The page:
Parked under an awning of trees in Camas, Washington, Doug Knippel’s converted semitruck trailer smells like strong, sour beer. It’s the scent of hundreds of pounds of barley, leftover from a local microbrewery, being devoured by young Hermetia illucens: black soldier fly larvae. Knippel dips his hand into a tray and comes back with a palmful of rice-sized organisms writhing through his fingers. “I’ve been composting since I was a kid. I love turning waste into something that’s usable,” he says. “I’m taking waste and I’m creating food from it instead of just soil.”
Knippel is one of a growing number of bug breeders rearing black soldier flies to help simultaneously tackle three of the biggest environmental issues in the United States: greenhouse gas emissions, irresponsible land use, and food waste. Black soldier fly larvae convert waste into a popular garden fertilizer: their poop, which is called frass. Chickens go wild for the later stages of larvae, which are fat with protein and oil and can be processed and sold as animal feed. Projections estimate the black soldier fly industry to be worth $2.57 billion by 2030, and as companies scale up, they could provide a pressure relief valve for the United States’ food waste issues and the greenhouse gases that come with it. If implementation around the world is any indication, the flies may become a large-scale trash solution for our waste-burdened world.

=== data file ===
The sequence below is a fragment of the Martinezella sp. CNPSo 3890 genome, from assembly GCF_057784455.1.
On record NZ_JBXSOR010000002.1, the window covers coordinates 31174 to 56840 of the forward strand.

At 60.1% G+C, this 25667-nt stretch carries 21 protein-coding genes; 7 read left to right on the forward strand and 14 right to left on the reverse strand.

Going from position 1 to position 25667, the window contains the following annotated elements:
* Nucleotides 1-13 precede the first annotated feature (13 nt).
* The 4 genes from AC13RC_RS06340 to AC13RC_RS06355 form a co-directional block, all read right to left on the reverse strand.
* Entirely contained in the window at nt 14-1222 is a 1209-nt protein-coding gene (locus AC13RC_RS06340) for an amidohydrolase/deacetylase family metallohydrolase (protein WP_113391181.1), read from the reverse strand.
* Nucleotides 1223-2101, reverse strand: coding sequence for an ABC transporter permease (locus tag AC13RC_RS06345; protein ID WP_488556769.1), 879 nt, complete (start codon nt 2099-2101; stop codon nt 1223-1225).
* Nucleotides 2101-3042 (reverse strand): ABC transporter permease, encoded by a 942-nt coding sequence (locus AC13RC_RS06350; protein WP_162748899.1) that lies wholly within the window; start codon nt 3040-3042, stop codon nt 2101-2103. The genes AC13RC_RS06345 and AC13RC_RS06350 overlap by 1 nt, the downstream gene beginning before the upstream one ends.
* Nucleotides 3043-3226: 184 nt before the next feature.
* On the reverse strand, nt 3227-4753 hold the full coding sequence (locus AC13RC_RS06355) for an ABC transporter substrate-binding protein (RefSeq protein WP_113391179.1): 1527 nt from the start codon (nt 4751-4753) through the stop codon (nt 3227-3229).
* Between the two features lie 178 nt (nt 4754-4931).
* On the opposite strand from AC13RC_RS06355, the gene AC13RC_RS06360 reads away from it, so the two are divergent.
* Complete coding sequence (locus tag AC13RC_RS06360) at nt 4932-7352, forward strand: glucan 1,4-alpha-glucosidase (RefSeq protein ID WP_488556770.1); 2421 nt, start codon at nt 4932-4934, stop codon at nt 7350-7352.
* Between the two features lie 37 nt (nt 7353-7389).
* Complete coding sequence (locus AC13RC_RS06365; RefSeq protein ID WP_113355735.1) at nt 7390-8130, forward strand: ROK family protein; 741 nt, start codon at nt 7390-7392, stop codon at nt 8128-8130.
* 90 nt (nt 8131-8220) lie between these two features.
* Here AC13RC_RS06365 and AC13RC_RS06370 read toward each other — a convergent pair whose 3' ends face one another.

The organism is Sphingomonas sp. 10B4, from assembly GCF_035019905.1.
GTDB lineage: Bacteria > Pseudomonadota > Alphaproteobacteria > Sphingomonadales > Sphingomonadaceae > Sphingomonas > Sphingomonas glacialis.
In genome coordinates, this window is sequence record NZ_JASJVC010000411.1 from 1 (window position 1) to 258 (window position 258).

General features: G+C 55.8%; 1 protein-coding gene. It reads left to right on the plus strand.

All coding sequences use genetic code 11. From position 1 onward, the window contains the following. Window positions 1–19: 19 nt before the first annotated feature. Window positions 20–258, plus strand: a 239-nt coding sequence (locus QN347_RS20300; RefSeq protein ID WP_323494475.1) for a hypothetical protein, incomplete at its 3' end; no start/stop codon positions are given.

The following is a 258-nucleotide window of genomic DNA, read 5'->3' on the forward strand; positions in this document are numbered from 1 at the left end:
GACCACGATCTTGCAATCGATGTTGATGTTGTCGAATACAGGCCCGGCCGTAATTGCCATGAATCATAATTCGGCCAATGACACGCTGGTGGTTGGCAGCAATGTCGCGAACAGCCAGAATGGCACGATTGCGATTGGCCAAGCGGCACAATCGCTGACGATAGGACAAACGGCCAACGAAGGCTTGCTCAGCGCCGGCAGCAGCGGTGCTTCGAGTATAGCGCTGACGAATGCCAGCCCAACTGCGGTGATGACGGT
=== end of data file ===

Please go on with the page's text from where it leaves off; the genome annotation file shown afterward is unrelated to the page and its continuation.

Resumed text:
The U.S. Department of Agriculture (USDA) estimates that 30% to 40% of American food is thrown away every year. Much of that food ends up in landfills, where it makes up 22% of municipal waste annually. Unable to reach soil, food decomposes and releases methane gas, which is at least 25 times worse for the climate than carbon dioxide. Garbage dumps produce nearly a fifth of U.S. methane emissions.
Trash-diversion tactics like composting have grown in the last decade to address…